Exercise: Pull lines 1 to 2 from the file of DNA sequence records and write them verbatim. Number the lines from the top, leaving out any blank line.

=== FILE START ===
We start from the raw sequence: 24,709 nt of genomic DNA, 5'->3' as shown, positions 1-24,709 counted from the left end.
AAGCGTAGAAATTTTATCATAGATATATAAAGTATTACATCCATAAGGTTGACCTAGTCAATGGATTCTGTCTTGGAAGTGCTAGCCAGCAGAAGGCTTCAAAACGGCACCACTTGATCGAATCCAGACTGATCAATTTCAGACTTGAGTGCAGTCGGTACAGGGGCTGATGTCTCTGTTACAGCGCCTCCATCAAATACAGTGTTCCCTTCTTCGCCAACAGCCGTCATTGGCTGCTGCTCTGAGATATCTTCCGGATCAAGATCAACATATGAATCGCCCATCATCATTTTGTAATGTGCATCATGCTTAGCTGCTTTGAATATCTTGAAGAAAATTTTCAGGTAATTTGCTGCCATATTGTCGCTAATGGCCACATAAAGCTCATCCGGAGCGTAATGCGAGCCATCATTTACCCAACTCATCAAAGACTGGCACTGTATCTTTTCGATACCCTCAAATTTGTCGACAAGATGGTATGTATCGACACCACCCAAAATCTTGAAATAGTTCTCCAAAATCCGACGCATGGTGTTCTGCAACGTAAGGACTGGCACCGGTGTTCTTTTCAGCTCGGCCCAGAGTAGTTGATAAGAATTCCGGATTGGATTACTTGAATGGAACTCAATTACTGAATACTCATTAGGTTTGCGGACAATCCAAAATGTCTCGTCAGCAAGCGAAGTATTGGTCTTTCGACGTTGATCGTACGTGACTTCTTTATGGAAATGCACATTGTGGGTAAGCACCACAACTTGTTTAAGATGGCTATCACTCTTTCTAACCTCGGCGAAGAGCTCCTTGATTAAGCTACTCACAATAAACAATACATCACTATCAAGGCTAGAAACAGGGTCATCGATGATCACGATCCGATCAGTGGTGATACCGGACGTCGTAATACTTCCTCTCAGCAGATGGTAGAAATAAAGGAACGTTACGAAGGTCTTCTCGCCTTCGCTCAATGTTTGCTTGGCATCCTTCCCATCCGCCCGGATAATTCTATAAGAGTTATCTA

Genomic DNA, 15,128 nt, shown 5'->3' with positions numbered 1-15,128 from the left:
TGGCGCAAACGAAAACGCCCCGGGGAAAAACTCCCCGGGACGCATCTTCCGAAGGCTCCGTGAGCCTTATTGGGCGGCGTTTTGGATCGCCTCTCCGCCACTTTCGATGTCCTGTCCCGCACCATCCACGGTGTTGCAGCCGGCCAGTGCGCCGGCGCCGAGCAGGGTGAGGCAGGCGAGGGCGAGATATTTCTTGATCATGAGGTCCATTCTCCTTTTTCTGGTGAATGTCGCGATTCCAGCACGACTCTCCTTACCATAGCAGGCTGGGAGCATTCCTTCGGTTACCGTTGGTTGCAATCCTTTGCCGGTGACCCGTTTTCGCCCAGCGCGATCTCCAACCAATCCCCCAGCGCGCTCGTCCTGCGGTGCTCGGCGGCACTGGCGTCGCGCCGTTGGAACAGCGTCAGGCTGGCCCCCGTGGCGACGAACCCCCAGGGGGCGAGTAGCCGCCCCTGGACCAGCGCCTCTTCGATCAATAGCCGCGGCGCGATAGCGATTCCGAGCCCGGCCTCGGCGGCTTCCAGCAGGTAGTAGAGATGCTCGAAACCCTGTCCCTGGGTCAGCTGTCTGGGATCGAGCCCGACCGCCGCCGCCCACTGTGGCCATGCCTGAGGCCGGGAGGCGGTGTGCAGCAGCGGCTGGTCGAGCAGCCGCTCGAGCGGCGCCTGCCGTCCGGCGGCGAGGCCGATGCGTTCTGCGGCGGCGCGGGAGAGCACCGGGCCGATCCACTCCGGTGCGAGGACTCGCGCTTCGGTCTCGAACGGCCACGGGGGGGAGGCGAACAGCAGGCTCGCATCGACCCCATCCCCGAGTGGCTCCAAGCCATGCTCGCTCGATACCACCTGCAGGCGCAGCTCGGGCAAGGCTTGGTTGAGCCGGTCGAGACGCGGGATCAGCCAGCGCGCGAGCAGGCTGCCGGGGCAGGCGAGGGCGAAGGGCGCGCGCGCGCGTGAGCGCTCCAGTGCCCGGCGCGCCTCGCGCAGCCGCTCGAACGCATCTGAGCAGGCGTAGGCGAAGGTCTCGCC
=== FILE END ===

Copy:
We start from the raw sequence: 24,709 nt of genomic DNA, 5'->3' as shown, positions 1-24,709 counted from the left end.
AAGCGTAGAAATTTTATCATAGATATATAAAGTATTACATCCATAAGGTTGACCTAGTCAATGGATTCTGTCTTGGAAGTGCTAGCCAGCAGAAGGCTTCAAAACGGCACCACTTGATCGAATCCAGACTGATCAATTTCAGACTTGAGTGCAGTCGGTACAGGGGCTGATGTCTCTGTTACAGCGCCTCCATCAAATACAGTGTTCCCTTCTTCGCCAACAGCCGTCATTGGCTGCTGCTCTGAGATATCTTCCGGATCAAGATCAACATATGAATCGCCCATCATCATTTTGTAATGTGCATCATGCTTAGCTGCTTTGAATATCTTGAAGAAAATTTTCAGGTAATTTGCTGCCATATTGTCGCTAATGGCCACATAAAGCTCATCCGGAGCGTAATGCGAGCCATCATTTACCCAACTCATCAAAGACTGGCACTGTATCTTTTCGATACCCTCAAATTTGTCGACAAGATGGTATGTATCGACACCACCCAAAATCTTGAAATAGTTCTCCAAAATCCGACGCATGGTGTTCTGCAACGTAAGGACTGGCACCGGTGTTCTTTTCAGCTCGGCCCAGAGTAGTTGATAAGAATTCCGGATTGGATTACTTGAATGGAACTCAATTACTGAATACTCATTAGGTTTGCGGACAATCCAAAATGTCTCGTCAGCAAGCGAAGTATTGGTCTTTCGACGTTGATCGTACGTGACTTCTTTATGGAAATGCACATTGTGGGTAAGCACCACAACTTGTTTAAGATGGCTATCACTCTTTCTAACCTCGGCGAAGAGCTCCTTGATTAAGCTACTCACAATAAACAATACATCACTATCAAGGCTAGAAACAGGGTCATCGATGATCACGATCCGATCAGTGGTGATACCGGACGTCGTAATACTTCCTCTCAGCAGATGGTAGAAATAAAGGAACGTTACGAAGGTCTTCTCGCCTTCGCTCAATGTTTGCTTGGCATCCTTCCCATCCGCCCGGATAATTCTATAAGAGTTATCTA